Calcium/calmodulin-dependent protein kinase II - does ageing mirror disease?

Claire McCluskey, Hanif Salleh, Susan Currie

Research output: Contribution to journalMeeting abstract

Abstract

Calcium/calmodulin–dependent protein kinase II delta (CaMKIId) plays a fundamental role in cardiac dysfunction and is known to be overexpressed and hyper-activated in the diseased heart. A role for CaMKIId in compromised cardiovascular function associated with ageing has yet to be established. Here we compare CaMKIId expression and oxidation (a novel route of enzyme activation) in the diseased and in the aged heart and vasculature. Using a minimally invasive transverse aortic banding (MTAB) mouse model of cardiac hypertrophy as our disease model, we investigated whether alterations in CaMKIId and oxidised CaMKII (ox-CaMKII) observed during cardiac disease are also a key feature of ageing, where oxidative stress is apparent. Myocardial function was assessed in vivo by echocardiography and compared with that of sham-operated animals. A significant increase in systolic blood pressure (110±6.3 vs 78±2.6, MTAB vs sham, n=4), mean arterial pressure (75±3.3 vs 60±2.6 (mmHg), MTAB vs sham) and reduction in fractional shortening (39.4±4.4 vs 53.6±3.8 (%FS) MTAB vs sham, n=7, p<0.05) was observed in the hearts from hypertrophied animals demonstrating successful surgical intervention. Post-mortem analysis revealed increased heart weight:body weight in MTAB animals (5.48±0.17 vs 4.32±0.01, MTAB vs sham, n=6, p<0.05). Quantitative immunoblotting of CaMKIId and ox-CaMKII expression in whole heart homogenates from MTAB animals showed significant up-regulation of both when compared to sham controls (0.68±0.02 vs 0.47±0.01 MTAB v’s sham, n=7, p<0.01). Interestingly, similar results were obtained in hearts from aged animals. A significant increase in CaMKIId expression was evident in aged hearts (0.81±0.08 vs. 0.46±0.08 aged vs young, p=0.04, n=3) and preliminary data suggests ox-CaMKII levels also show an increase in comparison to young (1.5-fold increase, n=1). Similar experiments were also conducted in young and aged rat aortae to assess CaMKIId involvement in vascular function. Vessels from aged subjects showed a significant increase in wall thickness (16.4±0.9 vs. 28±1.5 (um), young vs. aged, p=0.002, n=3) which may suggest an altered phenotype comparable to that observed during disease. Further quantitative immunoblotting indicated that CaMKIId is highly expressed in the vasculature and initial results suggest some alterations in ox-CaMKII protein levels with ageing, parallel to that observed in the heart. Overall, this work highlights for the first time that ageing alone, produces similar physiological and biochemical alterations in the heart as observed during cardiac disease. In addition to this, preliminary data from the vasculature has revealed a similar trend, suggesting CaMKIId may play an important role in overall deterioration of cardiovascular function with progressive ageing.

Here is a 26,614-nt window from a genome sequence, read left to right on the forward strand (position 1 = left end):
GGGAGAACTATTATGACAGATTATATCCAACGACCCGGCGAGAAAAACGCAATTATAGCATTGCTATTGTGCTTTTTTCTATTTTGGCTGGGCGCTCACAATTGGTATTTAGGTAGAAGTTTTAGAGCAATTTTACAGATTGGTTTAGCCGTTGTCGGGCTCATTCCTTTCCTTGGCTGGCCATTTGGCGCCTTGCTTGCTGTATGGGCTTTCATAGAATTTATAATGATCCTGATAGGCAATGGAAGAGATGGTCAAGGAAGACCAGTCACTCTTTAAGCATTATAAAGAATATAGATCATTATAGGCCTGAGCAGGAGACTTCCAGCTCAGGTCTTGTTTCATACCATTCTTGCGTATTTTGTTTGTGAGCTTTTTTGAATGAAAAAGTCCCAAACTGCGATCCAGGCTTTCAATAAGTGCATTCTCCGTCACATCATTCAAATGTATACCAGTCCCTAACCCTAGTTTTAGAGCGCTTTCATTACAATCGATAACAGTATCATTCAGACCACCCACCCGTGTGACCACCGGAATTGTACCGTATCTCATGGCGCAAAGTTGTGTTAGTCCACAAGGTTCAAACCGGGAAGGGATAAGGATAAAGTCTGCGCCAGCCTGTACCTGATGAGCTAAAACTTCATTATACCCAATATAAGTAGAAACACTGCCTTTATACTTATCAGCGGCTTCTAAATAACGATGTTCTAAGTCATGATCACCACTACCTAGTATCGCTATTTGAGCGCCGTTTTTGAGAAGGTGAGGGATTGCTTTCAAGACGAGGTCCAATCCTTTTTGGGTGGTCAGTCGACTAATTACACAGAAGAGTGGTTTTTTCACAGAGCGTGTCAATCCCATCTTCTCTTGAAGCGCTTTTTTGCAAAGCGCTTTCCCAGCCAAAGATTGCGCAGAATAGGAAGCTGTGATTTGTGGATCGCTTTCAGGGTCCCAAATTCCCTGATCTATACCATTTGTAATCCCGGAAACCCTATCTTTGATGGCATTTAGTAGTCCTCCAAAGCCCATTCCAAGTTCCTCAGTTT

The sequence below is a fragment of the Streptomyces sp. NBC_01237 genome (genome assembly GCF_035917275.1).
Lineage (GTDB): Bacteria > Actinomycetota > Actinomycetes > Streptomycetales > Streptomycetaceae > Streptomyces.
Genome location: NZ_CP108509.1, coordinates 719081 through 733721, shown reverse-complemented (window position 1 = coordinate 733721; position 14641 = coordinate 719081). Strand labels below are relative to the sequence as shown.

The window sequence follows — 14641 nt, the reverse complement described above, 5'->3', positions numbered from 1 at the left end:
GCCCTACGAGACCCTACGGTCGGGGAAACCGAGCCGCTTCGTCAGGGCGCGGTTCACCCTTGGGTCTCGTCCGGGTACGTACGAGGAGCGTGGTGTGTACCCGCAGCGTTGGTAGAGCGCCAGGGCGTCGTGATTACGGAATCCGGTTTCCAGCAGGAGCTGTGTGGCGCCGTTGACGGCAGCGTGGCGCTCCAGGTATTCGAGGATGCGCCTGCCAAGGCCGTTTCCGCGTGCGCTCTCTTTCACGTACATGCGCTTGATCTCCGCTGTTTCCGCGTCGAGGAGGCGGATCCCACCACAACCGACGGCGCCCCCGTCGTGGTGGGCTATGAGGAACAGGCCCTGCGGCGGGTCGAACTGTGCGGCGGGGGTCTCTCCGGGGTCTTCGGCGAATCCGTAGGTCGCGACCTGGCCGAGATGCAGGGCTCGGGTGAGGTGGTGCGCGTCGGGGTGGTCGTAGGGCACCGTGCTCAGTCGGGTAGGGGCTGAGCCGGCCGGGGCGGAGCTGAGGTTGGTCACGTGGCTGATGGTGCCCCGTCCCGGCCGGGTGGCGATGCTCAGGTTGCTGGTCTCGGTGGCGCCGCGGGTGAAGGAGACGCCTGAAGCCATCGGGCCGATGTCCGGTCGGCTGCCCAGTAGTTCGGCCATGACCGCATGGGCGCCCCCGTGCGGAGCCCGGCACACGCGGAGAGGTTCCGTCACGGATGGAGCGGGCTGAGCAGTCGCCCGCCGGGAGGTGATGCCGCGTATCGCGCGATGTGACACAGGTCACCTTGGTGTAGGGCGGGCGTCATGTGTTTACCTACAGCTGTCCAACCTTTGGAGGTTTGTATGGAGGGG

LanguageEnglish
Article number767.3
JournalFASEB Journal
Volume30
Issue number1 supplement
Publication statusPublished - 30 Apr 2016
EventExperimental Biology Meeting 2016 - San Diego, United States
Duration: 2 Apr 20166 Apr 2016
http://experimentalbiology.org/2016/Home.aspx

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Calcium-Calmodulin-Dependent Protein Kinase Type 2
Calcium-Calmodulin-Dependent Protein Kinases
Mirrors
Aging of materials
Animals
Heart Diseases
Immunoblotting
Blood Pressure
Echocardiography
Enzyme Activation
Oxidative stress
Blood pressure
Cardiomegaly
Blood Vessels
Deterioration
Aorta
Rats

Keywords

  • Calcium/calmodulin–dependent protein kinase II delta
  • CaMKIId
  • cardiac dysfunction
  • transverse aortic banding
  • myocardial function
  • echocardiography
  • progressive ageing

Cite this

McCluskey, Claire ; Salleh, Hanif ; Currie, Susan. / Calcium/calmodulin-dependent protein kinase II - does ageing mirror disease?. In: FASEB Journal. 2016 ; Vol. 30, No. 1 supplement.
@article{e1463eef8d0d416cb05ae1562d00e14d,
title = "Calcium/calmodulin-dependent protein kinase II - does ageing mirror disease?",